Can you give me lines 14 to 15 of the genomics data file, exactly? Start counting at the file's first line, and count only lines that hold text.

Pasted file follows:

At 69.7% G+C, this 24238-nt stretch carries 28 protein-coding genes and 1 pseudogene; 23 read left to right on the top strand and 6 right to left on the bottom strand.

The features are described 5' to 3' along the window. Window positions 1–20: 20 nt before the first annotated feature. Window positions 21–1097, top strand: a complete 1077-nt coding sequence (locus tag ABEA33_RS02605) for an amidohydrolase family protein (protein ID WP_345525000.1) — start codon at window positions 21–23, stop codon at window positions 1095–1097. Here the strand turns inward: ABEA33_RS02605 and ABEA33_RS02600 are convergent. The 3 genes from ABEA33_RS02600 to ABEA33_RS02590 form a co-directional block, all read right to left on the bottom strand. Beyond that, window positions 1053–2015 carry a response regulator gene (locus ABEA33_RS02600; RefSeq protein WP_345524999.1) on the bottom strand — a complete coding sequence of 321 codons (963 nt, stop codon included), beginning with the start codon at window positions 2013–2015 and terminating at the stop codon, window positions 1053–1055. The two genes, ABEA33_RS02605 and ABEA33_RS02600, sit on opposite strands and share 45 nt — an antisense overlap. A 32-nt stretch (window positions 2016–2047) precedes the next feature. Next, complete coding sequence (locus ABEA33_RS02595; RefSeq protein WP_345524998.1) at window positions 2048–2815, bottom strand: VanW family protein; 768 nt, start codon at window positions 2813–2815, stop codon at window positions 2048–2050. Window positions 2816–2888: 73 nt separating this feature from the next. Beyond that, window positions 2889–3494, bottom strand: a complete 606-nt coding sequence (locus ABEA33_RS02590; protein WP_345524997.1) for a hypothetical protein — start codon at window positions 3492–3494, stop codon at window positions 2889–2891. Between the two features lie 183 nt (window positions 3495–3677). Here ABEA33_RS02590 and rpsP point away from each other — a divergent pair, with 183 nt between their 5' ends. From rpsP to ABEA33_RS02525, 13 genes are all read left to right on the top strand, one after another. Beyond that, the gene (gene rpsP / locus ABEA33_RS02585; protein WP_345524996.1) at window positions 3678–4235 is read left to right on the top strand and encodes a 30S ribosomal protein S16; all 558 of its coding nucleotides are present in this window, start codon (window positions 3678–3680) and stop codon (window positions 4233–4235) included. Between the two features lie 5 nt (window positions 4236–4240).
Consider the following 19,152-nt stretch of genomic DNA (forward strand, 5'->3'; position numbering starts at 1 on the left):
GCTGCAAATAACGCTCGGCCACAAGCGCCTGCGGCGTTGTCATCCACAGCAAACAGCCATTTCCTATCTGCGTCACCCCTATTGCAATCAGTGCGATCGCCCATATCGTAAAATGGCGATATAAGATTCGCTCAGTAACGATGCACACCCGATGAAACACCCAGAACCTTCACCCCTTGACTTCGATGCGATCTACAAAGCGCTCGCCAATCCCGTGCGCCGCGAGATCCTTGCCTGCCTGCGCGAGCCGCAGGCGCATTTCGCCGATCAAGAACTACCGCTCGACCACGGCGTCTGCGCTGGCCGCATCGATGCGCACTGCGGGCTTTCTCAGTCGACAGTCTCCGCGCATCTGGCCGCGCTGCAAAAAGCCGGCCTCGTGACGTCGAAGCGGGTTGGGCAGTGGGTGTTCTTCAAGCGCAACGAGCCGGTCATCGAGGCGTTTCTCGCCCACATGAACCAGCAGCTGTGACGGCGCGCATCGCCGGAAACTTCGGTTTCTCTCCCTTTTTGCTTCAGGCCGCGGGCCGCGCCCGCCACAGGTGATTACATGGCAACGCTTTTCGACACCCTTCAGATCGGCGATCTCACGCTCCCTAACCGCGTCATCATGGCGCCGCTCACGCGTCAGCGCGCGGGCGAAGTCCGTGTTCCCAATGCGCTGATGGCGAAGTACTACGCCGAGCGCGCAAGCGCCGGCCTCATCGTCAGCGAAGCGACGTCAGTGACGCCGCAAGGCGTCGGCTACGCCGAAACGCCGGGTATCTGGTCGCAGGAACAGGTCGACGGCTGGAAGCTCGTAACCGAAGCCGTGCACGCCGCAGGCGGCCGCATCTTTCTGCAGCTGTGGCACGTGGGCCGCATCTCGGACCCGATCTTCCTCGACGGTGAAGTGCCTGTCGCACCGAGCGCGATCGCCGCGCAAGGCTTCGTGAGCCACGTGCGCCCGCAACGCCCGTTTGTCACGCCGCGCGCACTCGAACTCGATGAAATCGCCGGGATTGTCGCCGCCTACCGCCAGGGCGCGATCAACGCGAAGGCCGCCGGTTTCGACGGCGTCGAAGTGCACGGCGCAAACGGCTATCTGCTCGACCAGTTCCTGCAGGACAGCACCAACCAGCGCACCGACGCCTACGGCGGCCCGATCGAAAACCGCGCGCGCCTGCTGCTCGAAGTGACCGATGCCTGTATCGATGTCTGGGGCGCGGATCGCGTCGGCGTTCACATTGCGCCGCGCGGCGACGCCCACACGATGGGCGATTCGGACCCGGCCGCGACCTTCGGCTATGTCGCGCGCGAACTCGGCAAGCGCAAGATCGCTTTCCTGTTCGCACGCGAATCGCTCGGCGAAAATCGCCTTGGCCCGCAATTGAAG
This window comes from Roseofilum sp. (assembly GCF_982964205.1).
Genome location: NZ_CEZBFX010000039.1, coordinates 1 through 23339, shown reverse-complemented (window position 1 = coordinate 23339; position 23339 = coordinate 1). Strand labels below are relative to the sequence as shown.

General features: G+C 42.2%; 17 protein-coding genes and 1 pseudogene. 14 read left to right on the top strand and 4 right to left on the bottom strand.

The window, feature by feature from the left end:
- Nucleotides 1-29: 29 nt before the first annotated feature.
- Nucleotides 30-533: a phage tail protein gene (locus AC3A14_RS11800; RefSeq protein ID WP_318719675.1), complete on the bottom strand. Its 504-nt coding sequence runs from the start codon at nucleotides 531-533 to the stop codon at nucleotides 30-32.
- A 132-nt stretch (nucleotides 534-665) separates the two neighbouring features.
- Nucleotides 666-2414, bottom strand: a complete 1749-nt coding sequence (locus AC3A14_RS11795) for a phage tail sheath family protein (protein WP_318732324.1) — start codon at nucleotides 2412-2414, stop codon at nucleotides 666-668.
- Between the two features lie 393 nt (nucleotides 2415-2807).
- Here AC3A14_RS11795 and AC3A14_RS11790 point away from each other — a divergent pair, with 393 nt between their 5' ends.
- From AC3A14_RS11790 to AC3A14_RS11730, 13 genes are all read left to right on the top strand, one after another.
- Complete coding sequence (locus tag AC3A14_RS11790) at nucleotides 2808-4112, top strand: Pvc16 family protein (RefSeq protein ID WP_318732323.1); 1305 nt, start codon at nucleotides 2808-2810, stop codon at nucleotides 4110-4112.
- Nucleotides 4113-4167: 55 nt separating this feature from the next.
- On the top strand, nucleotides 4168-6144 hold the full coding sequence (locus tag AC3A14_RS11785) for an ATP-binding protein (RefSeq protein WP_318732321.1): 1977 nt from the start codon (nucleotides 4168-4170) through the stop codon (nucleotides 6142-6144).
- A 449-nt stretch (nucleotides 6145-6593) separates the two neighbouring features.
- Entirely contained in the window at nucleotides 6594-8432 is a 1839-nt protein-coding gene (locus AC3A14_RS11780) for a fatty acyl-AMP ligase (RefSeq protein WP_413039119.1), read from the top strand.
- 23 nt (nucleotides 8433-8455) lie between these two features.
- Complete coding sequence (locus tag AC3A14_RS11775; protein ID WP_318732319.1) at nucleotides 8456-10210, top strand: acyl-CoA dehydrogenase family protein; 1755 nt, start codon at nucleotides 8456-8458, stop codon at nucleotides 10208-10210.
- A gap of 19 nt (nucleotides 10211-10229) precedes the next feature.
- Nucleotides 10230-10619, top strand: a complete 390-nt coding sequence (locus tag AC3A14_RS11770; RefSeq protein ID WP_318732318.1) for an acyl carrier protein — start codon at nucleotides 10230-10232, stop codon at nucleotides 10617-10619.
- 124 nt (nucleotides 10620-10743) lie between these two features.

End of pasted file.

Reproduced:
- Here AC3A14_RS11795 and AC3A14_RS11790 point away from each other — a divergent pair, with 393 nt between their 5' ends.
- From AC3A14_RS11790 to AC3A14_RS11730, 13 genes are all read left to right on the top strand, one after another.